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Taxes: Maintaining a Cottage Industry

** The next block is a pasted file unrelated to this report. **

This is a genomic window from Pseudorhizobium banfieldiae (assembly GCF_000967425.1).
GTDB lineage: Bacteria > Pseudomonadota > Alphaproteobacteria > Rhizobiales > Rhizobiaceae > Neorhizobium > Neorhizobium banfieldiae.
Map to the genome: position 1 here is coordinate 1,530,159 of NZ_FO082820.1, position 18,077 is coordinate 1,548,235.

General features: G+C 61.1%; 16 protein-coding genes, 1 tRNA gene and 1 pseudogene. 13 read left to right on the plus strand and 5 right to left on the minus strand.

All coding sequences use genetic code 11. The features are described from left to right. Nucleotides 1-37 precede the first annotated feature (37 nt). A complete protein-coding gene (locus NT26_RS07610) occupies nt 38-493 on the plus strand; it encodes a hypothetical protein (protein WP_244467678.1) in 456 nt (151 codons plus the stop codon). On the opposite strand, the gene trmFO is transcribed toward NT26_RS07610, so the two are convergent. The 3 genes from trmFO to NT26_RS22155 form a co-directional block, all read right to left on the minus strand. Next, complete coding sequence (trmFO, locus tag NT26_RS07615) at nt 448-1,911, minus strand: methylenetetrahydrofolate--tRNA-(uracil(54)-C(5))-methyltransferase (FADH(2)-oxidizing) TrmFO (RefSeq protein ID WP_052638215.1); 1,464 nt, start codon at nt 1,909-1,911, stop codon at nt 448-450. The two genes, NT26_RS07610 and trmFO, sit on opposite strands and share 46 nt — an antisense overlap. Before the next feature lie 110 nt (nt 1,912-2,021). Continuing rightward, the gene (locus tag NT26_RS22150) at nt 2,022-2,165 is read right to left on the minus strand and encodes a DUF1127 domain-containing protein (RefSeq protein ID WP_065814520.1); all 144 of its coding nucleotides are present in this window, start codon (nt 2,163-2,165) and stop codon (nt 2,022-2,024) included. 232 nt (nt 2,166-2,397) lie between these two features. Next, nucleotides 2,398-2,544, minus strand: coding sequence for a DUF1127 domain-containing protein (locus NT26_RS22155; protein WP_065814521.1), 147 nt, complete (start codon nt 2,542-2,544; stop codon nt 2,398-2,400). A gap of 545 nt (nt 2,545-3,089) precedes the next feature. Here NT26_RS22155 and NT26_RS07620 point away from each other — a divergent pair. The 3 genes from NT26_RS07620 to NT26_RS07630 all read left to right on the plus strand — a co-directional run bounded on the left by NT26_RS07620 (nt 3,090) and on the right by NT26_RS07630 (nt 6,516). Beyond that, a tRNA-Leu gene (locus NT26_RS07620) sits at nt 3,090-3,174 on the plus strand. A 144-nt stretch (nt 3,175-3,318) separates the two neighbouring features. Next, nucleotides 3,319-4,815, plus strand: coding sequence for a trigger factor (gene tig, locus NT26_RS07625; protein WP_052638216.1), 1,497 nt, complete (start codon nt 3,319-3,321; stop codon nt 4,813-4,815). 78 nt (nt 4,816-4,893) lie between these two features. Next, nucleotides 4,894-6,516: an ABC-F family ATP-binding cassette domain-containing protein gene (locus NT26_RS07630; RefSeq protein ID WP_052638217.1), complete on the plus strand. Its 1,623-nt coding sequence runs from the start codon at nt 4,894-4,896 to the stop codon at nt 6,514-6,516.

Ah, those lovely U.S. taxes---there's no way to avoid them, even when living abroad. You can't even renounce citizenship in order to avoid taxes, as documented in the article, <a href="http://www.irs.gov/businesses/small/international/article/0,,id=97245,00.html">Expatriation Tax</a>. Even if you're no longer a U.S. citizen, the U.S. reserves the right to require you to pay U.S. taxes if you're either (A) in non-compliance with filing rules or (B) you're rich (in which case, you probably won't be paying anything significant, like other rich Americans). I'm not sure how this is enforced---it would be hard imagine countries allowing the Treasury department S.W.A.T. team to storm a domicile on foreign soil, but far stranger things have happened. Many countries have an agreement with the U.S. so that ex-pats and/or dual citizens need only actually <i>pay</i> taxes once. That is, ex-pats get a hefty deductible and only have to pay U.S. taxes if they really start making money. Despite the seeming generosity of this, the U.S. is one of the few countries in the world that makes its citizens file tax forms while living abroad. The U.S. tax forms are also incredibly complex and confusing; take the example below, just one example among many. <bq><b>Individuals:</b> Enter the amount from Form 1040, line 41 (minus any amount on Form 8914, line 6). If you are a nonresident alien, enter the amount from Form 1040NR, line 38 (minus any amount on Form 8914, line 6). <b>Estates and trusts:</b> Enter your taxable income without the deduction for your exemption</bq> Even for people that can read above a 10th-grade level and whose mother tongue is English, this is a doozy. Recent reports on Obama's recent address to the nation on the oil crisis estimated that the speech was at the 10th-grade reading level; many newspapers deemed this comprehension level to be over the heads of "most Americans". So how are they going to fill out their tax forms? The answer is that they will not. Unless other countries (like Switzerland), the U.S. government does not provide free software to help fill out taxes or transfer data from one year to the next. Americans are forced to pay for software or pay accountants to fill out their forms for them and voila! A cottage industry is born! It's easy to imagine H&R Block lobbying furiously against any legislation that simplifies the tax code.